This field trip can be summarized as one that explores the generation of electricity that we Hong Kong citizens so often take for granted. It has shown us the basic mechanisms of electricity generation by nuclear and hydroelectric, as well as the storage of electricity through water pumps. We were also given a chance to look at some demand side issues through visits to several factories. Apart from the information presented to us, this trip has also provided us with the chance to witness the fast-paced development of China. And last but not least, the meaningful discussions held daily with our professors and peers helped complete this meaningful trip.
On the second day of the trip, we visited the Water Pump Storage Plant at Conghua. This was one of the highlights of the trip in my opinion because I have learnt a lot from this place. With the comprehensive explanation from Mr. CP Yuen, I was able to understand how this Water Pump Storage Plant serves as a battery to store up electricity. We were also able to gain additional knowledge from the input Professor Bill Barron shared with us. The most interesting piece of fact picked up during the visit was that Hong Kong and Guangdong shared control over the Pump Storage System. This implies that both places could trade electricity directly if one decides to store while the other decides to generate. This means that some of the electricity used in Hong Kong is actually generated from coal-fired power plants in China. At the end of the day, with this close relationship between power plants across borders, we are unable to denote the carbon footprint so directly.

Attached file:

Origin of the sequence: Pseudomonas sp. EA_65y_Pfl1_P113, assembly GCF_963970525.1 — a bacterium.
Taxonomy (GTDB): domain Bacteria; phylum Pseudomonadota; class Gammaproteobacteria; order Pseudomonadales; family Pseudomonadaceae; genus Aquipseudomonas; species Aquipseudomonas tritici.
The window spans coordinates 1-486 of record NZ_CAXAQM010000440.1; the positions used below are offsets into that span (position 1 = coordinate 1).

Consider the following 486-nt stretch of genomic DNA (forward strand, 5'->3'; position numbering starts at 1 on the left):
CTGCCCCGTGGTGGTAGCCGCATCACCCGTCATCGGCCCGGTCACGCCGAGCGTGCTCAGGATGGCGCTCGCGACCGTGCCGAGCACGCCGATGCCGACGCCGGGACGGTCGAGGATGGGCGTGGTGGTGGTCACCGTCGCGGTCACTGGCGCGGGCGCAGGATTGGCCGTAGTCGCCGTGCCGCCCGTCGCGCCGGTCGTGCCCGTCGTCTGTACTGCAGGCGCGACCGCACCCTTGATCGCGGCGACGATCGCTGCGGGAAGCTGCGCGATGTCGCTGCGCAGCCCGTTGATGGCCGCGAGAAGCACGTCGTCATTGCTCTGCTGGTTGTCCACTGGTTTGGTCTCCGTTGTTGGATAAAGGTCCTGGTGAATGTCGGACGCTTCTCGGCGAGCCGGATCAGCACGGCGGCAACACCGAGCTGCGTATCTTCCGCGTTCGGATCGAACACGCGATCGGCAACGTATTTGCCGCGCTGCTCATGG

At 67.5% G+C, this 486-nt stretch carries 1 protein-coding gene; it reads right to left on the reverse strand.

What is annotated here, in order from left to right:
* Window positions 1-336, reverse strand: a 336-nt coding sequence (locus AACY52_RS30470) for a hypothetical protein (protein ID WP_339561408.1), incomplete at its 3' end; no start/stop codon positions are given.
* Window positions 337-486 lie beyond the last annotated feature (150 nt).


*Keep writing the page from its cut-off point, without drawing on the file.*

After seeing the difficulty in managing a power plant and the civil engineering ingenuity, it strikes me how much we have taken our electricity for granted. It is so hard to generate electricity but so easy to waste it. In Hong Kong, we can often see that air conditioners in some shops are on even with their doors wide open; and at schools or at home, unused hallways and rooms are often brightly lit. A possible reason for this phenomenon is that the cost of electricity is relatively cheap compared to the price of other daily necessities. As a result, we are not too worried about the amount of electricity we use. Although electricity is rather affordable in Hong Kong, I believe there is still a price to be paid for in terms of the limited resources being used up. We should use what we really need in order to avoid wastage and keeping such a thought in mind would be a form of respect to those who generate power for us.